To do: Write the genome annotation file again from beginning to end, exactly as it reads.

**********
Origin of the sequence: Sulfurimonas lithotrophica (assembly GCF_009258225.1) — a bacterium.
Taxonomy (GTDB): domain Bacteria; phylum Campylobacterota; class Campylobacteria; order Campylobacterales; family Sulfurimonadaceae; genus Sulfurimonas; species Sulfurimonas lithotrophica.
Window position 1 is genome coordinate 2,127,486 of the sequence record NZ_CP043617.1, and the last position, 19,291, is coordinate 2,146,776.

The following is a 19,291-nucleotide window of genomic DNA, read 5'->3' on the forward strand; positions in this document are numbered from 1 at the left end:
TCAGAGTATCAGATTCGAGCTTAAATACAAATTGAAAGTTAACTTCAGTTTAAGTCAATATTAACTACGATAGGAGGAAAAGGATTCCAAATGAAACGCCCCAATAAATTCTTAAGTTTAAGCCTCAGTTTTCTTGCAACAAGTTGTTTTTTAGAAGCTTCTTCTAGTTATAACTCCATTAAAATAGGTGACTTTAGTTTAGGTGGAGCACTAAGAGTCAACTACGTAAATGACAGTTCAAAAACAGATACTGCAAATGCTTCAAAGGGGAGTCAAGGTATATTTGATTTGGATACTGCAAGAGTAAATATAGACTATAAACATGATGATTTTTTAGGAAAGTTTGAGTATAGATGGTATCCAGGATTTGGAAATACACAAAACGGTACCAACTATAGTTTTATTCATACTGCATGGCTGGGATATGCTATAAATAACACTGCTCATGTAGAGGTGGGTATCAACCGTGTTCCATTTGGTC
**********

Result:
Origin of the sequence: Sulfurimonas lithotrophica (assembly GCF_009258225.1) — a bacterium.
Taxonomy (GTDB): domain Bacteria; phylum Campylobacterota; class Campylobacteria; order Campylobacterales; family Sulfurimonadaceae; genus Sulfurimonas; species Sulfurimonas lithotrophica.
Window position 1 is genome coordinate 2,127,486 of the sequence record NZ_CP043617.1, and the last position, 19,291, is coordinate 2,146,776.

The following is a 19,291-nucleotide window of genomic DNA, read 5'->3' on the forward strand; positions in this document are numbered from 1 at the left end:
TCAGAGTATCAGATTCGAGCTTAAATACAAATTGAAAGTTAACTTCAGTTTAAGTCAATATTAACTACGATAGGAGGAAAAGGATTCCAAATGAAACGCCCCAATAAATTCTTAAGTTTAAGCCTCAGTTTTCTTGCAACAAGTTGTTTTTTAGAAGCTTCTTCTAGTTATAACTCCATTAAAATAGGTGACTTTAGTTTAGGTGGAGCACTAAGAGTCAACTACGTAAATGACAGTTCAAAAACAGATACTGCAAATGCTTCAAAGGGGAGTCAAGGTATATTTGATTTGGATACTGCAAGAGTAAATATAGACTATAAACATGATGATTTTTTAGGAAAGTTTGAGTATAGATGGTATCCAGGATTTGGAAATACACAAAACGGTACCAACTATAGTTTTATTCATACTGCATGGCTGGGATATGCTATAAATAACACTGCTCATGTAGAGGTGGGTATCAACCGTGTTCCATTTGGTC